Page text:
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How To Remove ssh Password


In many circumstances, it is simply not feasible to manually type in the password when connecting to a remote system using ssh. Examples include automated scripts, and central management, where one central computer may be administering hundreds of machines.

Use of this procedure also can increase security in most cases, as it encrypts multiple passwords under a single local login, thus requiring a single password to be remembered and avoiding multiple passwords being written on scraps of paper around the computer, and being frequently typed.


The following steps assume that you are sitting at a central machine which will be connecting automatically to many remote machines.

Simply use the real names for your particular setup in place of:

You type the bold lines, the computer responds with the rest.

Set Up Your Local System Once

$ ssh-keygen -t rsa

Generating public/private rsa key pair.

Enter file in which to save the key (/home/<local-user>/.ssh/id_rsa):

Enter passphrase (empty for no passphrase):

Enter same passphrase again:

Your identification has been saved in /home/<local-user>/.ssh/id_rsa.

Your public key has been saved in /home/<local-user>/.ssh/

The key fingerprint is:

62:a5:fc:a4:b0:d8:87:f0:98:28:17:d4:e3:8e:aa:2f <local-user>@<local-host>

$ ls ~/.ssh

id_rsa known_hosts

Set Up Each Remote Host

$ scp ~/.ssh/ <remote-user>@<remote-host>:<local-user>_<local-host>.ssh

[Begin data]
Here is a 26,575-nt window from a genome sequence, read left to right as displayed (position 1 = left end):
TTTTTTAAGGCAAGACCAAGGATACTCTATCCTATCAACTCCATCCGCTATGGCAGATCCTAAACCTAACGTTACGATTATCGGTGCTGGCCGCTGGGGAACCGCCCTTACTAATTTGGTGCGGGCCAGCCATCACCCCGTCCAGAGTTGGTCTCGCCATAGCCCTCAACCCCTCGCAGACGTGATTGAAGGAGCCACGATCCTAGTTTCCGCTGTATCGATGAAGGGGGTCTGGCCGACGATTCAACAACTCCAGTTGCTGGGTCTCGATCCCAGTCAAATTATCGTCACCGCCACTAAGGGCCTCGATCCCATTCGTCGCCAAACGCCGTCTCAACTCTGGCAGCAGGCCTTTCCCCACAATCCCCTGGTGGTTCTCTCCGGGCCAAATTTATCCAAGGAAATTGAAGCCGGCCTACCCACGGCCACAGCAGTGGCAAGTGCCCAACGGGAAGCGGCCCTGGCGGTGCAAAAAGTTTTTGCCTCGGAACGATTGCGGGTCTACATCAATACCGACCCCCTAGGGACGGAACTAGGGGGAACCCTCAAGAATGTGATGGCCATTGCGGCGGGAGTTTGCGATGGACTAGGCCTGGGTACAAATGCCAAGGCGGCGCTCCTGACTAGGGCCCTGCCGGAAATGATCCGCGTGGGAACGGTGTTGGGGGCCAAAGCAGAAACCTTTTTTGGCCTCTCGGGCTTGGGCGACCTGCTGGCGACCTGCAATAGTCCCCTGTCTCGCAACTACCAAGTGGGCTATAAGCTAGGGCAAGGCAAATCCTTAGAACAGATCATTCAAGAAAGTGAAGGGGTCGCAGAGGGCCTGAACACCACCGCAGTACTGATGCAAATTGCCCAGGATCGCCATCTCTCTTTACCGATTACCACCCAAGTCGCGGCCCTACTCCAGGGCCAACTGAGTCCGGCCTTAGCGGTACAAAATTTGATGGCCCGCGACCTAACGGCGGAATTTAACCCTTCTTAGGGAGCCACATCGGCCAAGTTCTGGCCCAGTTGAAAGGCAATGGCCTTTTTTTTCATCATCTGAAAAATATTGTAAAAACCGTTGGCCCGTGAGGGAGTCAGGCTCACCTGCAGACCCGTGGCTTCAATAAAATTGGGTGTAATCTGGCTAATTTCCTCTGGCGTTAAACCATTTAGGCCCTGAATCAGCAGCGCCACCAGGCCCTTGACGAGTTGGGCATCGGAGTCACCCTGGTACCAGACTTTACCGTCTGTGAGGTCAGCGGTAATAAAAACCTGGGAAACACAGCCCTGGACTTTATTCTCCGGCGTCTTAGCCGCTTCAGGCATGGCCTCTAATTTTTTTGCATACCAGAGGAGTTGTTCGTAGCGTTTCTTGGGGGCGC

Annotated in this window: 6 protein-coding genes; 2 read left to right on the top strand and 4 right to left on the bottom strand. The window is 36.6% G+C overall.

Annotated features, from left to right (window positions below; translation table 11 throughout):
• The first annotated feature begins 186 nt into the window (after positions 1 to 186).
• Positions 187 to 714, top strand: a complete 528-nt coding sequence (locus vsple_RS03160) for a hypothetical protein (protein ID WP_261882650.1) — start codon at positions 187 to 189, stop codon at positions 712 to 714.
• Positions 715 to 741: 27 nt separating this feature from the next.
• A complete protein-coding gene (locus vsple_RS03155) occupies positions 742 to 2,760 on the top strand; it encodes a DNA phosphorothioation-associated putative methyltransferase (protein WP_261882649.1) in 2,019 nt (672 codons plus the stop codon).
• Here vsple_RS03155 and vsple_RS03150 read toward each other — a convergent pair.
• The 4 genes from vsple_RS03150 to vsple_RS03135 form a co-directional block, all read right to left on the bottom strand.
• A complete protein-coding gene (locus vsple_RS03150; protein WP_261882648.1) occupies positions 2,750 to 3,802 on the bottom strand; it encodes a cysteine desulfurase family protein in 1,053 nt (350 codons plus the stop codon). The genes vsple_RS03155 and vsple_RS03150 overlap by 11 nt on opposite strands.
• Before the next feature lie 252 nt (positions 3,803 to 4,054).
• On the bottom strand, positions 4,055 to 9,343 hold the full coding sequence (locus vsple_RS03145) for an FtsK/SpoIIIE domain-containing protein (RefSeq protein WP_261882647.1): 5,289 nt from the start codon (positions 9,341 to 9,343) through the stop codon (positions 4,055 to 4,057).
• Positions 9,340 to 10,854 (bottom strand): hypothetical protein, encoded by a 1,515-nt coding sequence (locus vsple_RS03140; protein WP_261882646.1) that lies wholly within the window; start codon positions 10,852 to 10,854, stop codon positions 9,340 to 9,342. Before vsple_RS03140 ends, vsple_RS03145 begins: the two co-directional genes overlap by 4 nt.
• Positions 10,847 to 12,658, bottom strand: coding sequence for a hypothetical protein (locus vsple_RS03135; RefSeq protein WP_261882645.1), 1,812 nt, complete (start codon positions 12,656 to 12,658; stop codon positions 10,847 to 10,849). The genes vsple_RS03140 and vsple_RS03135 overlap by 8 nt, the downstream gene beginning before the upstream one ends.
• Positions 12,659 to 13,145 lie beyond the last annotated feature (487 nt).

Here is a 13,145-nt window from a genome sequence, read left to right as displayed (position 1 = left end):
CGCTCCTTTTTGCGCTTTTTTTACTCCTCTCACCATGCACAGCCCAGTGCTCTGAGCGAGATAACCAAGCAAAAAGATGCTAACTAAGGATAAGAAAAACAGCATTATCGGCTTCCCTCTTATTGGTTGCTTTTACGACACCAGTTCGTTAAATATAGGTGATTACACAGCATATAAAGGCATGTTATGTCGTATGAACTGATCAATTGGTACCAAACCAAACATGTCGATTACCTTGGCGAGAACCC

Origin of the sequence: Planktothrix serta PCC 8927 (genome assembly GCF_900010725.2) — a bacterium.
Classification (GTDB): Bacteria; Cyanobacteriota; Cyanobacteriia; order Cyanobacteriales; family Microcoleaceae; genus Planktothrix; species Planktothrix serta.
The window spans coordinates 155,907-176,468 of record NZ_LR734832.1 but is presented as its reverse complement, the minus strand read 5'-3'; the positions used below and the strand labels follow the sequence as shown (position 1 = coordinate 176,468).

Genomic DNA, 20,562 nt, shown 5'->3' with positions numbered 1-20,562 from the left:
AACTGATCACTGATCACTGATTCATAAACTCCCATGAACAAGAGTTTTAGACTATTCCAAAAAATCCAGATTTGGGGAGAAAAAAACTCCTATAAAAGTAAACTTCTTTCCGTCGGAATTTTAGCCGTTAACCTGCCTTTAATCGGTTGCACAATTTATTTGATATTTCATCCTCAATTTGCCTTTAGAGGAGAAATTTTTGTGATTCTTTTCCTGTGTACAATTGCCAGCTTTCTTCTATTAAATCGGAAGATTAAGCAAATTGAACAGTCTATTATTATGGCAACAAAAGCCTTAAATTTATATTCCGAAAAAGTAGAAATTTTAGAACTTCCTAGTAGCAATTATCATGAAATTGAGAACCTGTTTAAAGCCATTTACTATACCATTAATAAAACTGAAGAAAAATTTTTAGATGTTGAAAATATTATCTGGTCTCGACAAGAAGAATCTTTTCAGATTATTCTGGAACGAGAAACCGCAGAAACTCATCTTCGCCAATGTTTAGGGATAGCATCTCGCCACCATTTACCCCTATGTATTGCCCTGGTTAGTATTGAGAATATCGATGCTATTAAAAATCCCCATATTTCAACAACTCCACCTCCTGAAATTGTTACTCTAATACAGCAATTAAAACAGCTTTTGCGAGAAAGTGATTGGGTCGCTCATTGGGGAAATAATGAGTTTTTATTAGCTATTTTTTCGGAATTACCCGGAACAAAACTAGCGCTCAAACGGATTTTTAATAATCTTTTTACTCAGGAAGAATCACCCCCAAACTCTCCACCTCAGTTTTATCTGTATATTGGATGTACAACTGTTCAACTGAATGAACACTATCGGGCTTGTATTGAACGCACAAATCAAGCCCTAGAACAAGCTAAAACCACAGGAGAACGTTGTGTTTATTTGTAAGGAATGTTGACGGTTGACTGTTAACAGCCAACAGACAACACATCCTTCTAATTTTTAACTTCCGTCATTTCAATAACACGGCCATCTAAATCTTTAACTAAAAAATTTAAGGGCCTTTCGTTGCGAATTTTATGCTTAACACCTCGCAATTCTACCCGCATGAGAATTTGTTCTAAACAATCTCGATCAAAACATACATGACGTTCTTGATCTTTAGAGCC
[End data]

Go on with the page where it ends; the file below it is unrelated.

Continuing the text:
<remote-user>@<remote-host>'s password:<remote-pass> 100% 227 824.0KB/s 00:00

$ ssh <remote-user>@<remote-host>

<remote-user>@<remote-host>'s password:<remote-pass>

$ cat ~/<local-user>_<local-host>.ssh >> ~/.ssh/authorized_keys

--> [Note: if the above step fails, it is probably because the ~/.ssh directory does not yet exist, in which case:

--> $ mkdir -m700 ~/.ssh

--> and then re-run the previous step.]

$ chmod 644 ~/.ssh/authorized_keys

$ ls -l ~/.ssh

total 8

-rw-r--r-- 1 <remote-user> <remote-group> 227 Feb 23 14:27 authorized_keys

-rw-r--r-- 1 <remote-user> <remote-group> 222 Dec 13 02:13 known_hosts

$ exit

Connection to <remote-host> closed.

$ ssh <remote-user>@<remote-host>

Last login: Thu Feb 23 14:26:00 2006 from

Access to, or unauthorized use of data on this computer by any person other

than authorized employee(s) or owner(s) of an account is strictly prohibited

and may result in legal action against such person.


If Something Goes Wrong

Usually the problems have to do with file permissions and can be fixed with chmod in ~./ssh locally or remotely. The writers of sshd are extremely picky about file and directory permissions, and will not warn you if you fall afoul of their paranoid obfuscation. There is no excuse for such poor treatment of their users. The ~/.ssh directories on both local and remote machines must be owned by the user who's home directory they are in. These directories need to be chmod 700. The files within should also be self-owned, and have permissions 644. To get more information about the problem, use ssh in verbose mode, as in:

ssh -v <remote-user>@<remote-host>

If this is not informative enough, you can also run the daemon on the server in debug mode as follows:

You need be root, then stop the running daemon:

/etc/init.d/ssh stop

* Stopping OpenBSD Secure Shell server sshd

Then run a debug version of the daemon:

/usr/sbin/sshd -d

Now try to connect from the client again. You will see lots of diagnostic information about the failure on the server console.

When you have finished, exit the daemon (ctrl-C) and restart the normal sshd server:

/etc/init.d/ssh start

Script to automate all of the above

Here is a bash script to automate all of the above. To use it, download the following file. You may have to right-click -> save link as if your mime types do not support shell scripts. The file should end up as ssh-pwd in your home directory ( i.e. ~/ssh-pwd ) and should have execute permission ( i.e. chmod 777 ~/ssh-pwd )